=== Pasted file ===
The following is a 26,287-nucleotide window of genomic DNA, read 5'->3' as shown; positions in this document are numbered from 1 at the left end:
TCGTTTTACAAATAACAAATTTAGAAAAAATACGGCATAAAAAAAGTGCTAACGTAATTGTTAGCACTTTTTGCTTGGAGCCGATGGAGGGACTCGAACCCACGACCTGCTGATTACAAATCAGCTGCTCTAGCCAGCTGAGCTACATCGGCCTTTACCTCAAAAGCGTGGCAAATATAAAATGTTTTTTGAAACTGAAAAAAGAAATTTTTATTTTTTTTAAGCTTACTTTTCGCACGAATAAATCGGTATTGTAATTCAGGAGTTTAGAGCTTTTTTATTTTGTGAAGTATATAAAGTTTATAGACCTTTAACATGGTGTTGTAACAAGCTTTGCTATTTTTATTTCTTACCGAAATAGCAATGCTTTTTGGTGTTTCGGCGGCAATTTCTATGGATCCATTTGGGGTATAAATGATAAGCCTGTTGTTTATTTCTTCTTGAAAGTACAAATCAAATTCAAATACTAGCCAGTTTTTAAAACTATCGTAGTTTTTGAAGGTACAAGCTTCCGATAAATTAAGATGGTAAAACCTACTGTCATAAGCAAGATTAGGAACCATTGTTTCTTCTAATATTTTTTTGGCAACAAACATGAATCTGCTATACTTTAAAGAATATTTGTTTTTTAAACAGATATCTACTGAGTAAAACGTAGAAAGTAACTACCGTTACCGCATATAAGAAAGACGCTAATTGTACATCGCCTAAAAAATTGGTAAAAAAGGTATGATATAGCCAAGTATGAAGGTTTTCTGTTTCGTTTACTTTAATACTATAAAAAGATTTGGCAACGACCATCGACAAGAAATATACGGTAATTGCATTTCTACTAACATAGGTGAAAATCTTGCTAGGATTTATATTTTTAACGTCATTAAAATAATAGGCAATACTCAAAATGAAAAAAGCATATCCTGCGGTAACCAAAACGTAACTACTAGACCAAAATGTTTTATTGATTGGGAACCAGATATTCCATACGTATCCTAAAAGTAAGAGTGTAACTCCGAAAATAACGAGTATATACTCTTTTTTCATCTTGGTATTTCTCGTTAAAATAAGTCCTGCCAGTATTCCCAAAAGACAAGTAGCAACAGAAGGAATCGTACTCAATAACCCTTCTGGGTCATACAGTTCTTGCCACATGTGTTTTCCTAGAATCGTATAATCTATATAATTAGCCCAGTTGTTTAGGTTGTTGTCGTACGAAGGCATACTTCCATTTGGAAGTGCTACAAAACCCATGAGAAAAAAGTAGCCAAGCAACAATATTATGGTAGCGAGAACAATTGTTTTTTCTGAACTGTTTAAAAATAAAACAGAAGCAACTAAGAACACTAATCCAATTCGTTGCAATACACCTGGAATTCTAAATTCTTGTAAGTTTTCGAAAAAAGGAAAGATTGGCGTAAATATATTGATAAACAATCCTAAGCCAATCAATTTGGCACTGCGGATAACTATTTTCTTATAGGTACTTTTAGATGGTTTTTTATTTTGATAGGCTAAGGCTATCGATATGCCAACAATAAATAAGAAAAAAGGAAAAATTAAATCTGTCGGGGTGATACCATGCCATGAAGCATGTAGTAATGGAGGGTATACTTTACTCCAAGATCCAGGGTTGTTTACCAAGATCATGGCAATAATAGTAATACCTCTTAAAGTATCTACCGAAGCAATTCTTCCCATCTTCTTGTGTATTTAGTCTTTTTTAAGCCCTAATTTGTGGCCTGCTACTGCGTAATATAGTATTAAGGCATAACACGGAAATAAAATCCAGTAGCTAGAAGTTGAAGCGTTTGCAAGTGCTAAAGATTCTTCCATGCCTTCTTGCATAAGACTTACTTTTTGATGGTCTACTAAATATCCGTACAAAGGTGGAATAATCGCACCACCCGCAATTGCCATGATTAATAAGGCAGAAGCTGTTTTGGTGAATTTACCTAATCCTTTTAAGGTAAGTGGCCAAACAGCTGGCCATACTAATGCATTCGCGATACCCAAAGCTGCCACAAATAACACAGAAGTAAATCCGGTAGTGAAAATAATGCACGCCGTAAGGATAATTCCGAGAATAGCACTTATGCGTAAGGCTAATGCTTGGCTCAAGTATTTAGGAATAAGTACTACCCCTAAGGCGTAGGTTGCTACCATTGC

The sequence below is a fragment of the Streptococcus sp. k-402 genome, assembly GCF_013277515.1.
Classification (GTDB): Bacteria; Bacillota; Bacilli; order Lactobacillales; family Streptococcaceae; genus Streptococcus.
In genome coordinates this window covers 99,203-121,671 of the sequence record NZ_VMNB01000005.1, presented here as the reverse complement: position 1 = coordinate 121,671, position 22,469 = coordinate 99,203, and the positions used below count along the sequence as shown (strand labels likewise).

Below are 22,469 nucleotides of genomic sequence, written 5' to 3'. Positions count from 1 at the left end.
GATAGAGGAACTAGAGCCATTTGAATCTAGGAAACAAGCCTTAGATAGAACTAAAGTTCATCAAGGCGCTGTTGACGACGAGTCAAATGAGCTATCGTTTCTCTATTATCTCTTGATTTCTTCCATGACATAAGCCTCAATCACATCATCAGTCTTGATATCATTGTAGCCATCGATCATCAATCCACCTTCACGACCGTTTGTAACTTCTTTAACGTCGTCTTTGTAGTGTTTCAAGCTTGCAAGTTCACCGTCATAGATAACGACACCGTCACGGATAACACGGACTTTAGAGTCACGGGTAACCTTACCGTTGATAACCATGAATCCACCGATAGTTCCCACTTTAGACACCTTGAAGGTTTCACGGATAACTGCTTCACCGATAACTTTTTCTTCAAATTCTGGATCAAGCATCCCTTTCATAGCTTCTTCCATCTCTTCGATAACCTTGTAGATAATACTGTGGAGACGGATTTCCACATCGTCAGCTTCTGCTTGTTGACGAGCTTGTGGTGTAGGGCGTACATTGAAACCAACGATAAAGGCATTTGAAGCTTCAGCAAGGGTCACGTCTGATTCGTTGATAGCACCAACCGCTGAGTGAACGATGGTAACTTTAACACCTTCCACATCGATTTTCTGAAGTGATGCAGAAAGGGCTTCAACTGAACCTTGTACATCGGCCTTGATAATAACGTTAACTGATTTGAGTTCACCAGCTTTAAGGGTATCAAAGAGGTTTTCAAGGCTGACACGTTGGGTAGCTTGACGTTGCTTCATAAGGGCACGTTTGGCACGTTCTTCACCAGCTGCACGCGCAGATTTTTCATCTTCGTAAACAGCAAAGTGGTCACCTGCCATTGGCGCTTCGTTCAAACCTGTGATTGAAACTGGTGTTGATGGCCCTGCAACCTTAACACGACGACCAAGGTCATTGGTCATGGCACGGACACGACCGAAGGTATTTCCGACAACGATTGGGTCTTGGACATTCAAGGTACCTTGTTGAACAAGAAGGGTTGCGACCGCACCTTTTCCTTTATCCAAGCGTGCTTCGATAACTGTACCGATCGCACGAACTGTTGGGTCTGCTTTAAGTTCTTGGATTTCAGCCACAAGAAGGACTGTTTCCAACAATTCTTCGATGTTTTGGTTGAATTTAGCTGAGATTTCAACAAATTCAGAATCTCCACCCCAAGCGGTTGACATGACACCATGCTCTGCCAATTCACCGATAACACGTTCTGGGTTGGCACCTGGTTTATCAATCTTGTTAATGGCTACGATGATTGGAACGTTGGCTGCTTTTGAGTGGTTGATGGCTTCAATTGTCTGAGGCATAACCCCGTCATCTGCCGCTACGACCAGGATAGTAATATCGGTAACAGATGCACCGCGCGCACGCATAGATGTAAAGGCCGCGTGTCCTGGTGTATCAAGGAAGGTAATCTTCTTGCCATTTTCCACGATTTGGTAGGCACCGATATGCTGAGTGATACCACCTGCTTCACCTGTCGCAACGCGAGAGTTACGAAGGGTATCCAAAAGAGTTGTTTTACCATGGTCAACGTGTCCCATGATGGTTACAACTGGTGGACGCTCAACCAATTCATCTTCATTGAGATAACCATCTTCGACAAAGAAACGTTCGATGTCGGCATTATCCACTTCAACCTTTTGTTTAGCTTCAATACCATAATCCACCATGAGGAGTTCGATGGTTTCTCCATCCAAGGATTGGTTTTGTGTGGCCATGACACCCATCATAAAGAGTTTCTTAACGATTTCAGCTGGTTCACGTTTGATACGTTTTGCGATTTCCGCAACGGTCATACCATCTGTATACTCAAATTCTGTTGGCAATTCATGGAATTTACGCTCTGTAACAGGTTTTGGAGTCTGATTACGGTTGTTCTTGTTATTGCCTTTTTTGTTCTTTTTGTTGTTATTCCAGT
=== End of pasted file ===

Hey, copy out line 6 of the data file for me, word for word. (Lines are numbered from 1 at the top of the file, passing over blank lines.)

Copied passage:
Below are 22,469 nucleotides of genomic sequence, written 5' to 3'. Positions count from 1 at the left end.